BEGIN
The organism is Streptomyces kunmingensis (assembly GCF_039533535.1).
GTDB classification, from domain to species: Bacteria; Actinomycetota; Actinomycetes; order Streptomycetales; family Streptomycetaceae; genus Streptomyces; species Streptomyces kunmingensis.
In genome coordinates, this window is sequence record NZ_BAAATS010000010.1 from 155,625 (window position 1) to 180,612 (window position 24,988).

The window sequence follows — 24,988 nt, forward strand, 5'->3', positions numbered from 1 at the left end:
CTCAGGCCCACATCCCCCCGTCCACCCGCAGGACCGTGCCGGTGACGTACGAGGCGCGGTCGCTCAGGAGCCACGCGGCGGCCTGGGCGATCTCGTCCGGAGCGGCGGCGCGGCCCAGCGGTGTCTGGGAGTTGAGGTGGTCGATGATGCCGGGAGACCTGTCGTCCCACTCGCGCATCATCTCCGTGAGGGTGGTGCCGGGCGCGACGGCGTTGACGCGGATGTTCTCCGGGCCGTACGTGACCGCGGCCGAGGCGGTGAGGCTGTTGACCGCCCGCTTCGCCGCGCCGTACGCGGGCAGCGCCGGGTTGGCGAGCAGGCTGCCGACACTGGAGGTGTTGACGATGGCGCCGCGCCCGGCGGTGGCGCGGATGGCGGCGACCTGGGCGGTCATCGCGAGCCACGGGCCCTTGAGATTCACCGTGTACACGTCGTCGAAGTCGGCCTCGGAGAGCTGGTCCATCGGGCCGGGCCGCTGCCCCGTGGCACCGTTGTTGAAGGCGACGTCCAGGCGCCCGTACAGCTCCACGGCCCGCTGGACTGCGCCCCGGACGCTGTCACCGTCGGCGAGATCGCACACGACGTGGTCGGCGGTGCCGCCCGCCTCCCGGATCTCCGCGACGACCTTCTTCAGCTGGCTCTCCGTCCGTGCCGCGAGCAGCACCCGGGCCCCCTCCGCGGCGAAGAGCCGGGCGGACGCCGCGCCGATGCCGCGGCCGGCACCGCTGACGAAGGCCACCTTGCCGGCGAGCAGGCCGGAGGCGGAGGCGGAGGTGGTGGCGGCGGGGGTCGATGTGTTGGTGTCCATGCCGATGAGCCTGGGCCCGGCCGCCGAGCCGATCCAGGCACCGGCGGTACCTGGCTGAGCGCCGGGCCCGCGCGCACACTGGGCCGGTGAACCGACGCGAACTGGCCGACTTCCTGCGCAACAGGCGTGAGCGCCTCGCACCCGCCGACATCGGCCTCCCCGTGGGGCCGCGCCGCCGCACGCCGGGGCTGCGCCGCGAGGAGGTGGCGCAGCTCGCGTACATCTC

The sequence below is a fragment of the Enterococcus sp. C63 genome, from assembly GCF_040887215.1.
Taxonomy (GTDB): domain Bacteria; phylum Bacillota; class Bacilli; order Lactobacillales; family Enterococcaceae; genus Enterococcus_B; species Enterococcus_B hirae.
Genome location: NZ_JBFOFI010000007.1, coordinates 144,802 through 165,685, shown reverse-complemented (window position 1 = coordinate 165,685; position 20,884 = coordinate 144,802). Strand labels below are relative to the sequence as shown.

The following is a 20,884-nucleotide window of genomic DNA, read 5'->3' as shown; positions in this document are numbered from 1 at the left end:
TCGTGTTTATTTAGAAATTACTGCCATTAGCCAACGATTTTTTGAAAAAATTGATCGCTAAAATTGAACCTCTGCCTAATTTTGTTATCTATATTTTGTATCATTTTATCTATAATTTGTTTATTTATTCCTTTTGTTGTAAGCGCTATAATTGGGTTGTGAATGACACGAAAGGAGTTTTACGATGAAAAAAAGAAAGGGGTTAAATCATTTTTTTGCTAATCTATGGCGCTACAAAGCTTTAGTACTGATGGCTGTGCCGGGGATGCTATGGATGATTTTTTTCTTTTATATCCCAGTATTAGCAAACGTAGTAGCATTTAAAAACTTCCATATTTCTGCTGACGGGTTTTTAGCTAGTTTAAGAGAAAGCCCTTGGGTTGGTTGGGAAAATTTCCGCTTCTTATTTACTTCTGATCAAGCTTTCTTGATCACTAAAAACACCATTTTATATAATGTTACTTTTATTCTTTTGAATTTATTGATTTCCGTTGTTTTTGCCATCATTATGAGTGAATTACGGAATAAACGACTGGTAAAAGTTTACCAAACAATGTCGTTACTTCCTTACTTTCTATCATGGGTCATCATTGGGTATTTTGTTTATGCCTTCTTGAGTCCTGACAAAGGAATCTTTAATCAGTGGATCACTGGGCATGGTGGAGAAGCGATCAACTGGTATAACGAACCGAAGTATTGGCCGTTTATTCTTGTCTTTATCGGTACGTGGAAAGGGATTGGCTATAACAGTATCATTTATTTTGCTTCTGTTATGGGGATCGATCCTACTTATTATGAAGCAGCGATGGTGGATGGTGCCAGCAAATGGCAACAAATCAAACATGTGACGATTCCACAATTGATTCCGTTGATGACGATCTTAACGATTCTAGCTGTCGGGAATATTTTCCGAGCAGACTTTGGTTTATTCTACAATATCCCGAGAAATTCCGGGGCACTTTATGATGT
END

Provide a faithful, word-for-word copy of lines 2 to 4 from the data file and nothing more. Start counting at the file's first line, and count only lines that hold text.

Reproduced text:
GTDB classification, from domain to species: Bacteria; Actinomycetota; Actinomycetes; order Streptomycetales; family Streptomycetaceae; genus Streptomyces; species Streptomyces kunmingensis.
In genome coordinates, this window is sequence record NZ_BAAATS010000010.1 from 155,625 (window position 1) to 180,612 (window position 24,988).

The window sequence follows — 24,988 nt, forward strand, 5'->3', positions numbered from 1 at the left end: